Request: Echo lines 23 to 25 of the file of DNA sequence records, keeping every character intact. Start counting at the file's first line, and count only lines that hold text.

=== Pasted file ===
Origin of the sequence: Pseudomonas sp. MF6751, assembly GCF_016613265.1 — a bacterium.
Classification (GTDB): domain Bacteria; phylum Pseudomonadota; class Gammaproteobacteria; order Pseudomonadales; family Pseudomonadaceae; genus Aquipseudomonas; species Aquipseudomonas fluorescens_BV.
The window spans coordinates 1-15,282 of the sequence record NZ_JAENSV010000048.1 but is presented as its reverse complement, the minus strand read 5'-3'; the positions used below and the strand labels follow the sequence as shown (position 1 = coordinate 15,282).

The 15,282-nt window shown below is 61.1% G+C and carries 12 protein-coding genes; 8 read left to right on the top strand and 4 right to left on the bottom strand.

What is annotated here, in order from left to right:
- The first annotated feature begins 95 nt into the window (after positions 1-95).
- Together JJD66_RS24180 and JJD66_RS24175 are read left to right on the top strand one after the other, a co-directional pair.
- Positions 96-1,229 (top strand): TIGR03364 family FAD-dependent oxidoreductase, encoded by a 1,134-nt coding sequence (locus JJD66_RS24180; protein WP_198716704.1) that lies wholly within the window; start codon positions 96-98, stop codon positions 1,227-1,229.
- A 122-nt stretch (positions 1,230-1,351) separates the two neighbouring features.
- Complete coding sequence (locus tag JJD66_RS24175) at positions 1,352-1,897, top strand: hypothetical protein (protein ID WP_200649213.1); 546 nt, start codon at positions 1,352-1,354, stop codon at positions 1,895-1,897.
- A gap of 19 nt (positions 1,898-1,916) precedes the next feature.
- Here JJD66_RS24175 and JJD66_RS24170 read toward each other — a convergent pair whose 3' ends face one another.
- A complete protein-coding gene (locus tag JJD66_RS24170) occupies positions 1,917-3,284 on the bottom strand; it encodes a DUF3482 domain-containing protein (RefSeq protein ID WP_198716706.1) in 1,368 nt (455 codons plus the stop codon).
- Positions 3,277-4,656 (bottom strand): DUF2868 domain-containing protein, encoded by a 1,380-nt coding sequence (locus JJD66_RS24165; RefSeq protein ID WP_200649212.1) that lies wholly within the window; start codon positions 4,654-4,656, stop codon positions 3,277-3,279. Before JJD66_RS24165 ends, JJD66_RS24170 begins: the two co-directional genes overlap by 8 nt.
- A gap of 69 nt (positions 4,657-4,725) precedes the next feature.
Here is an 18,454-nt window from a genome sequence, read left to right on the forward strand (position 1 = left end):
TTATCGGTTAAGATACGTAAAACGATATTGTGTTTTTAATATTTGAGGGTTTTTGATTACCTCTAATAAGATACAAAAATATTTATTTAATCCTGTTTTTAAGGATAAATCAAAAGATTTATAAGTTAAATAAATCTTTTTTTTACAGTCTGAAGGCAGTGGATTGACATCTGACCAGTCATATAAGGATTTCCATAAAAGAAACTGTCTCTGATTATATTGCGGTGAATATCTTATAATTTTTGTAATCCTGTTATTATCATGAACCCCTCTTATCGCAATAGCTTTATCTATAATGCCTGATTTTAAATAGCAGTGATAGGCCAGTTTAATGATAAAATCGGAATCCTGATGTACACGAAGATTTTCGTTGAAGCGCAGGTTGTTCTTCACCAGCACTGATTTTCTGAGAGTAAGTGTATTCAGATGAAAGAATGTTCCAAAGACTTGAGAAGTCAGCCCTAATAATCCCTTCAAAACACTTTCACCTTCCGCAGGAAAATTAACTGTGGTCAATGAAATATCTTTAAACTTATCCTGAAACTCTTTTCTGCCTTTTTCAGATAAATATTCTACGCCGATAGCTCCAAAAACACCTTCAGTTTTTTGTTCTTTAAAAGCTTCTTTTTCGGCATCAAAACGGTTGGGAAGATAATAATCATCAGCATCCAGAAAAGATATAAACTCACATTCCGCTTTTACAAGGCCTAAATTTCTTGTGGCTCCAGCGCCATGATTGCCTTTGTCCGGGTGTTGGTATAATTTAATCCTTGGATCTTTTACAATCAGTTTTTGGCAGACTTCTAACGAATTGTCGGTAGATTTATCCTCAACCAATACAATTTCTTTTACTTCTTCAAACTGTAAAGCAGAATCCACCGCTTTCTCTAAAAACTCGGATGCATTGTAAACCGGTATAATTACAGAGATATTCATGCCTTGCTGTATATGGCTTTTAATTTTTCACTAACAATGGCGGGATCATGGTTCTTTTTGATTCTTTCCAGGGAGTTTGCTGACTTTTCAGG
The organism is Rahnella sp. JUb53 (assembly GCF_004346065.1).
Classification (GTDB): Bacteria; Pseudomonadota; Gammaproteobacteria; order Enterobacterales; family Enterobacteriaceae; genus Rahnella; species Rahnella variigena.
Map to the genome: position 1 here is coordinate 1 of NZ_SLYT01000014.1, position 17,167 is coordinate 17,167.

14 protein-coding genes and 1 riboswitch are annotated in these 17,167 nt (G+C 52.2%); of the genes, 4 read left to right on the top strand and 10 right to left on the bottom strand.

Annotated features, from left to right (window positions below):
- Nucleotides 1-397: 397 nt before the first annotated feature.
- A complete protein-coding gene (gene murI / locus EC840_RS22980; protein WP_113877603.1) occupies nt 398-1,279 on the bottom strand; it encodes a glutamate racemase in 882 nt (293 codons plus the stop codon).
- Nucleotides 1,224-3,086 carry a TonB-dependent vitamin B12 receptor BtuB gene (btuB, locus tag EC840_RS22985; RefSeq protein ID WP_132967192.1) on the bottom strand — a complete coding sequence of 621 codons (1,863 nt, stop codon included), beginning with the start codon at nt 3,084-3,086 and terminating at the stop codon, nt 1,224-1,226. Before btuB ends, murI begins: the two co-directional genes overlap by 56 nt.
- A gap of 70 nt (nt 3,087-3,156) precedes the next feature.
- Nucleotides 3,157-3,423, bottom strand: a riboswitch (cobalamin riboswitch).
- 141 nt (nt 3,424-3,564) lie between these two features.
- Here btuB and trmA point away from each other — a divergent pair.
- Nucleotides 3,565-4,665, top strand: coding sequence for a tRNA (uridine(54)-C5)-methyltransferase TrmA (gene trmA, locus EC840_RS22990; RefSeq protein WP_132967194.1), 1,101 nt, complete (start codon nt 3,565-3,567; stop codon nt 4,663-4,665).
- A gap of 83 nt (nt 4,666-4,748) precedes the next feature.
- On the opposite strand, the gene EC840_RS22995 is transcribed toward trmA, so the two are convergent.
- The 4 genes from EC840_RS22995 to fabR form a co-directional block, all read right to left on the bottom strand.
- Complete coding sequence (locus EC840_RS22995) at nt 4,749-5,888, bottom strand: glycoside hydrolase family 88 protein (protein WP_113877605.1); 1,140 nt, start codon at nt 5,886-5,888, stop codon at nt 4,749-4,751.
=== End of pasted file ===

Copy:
- Nucleotides 1-397: 397 nt before the first annotated feature.
- A complete protein-coding gene (gene murI / locus EC840_RS22980; protein WP_113877603.1) occupies nt 398-1,279 on the bottom strand; it encodes a glutamate racemase in 882 nt (293 codons plus the stop codon).
- Nucleotides 1,224-3,086 carry a TonB-dependent vitamin B12 receptor BtuB gene (btuB, locus tag EC840_RS22985; RefSeq protein ID WP_132967192.1) on the bottom strand — a complete coding sequence of 621 codons (1,863 nt, stop codon included), beginning with the start codon at nt 3,084-3,086 and terminating at the stop codon, nt 1,224-1,226. Before btuB ends, murI begins: the two co-directional genes overlap by 56 nt.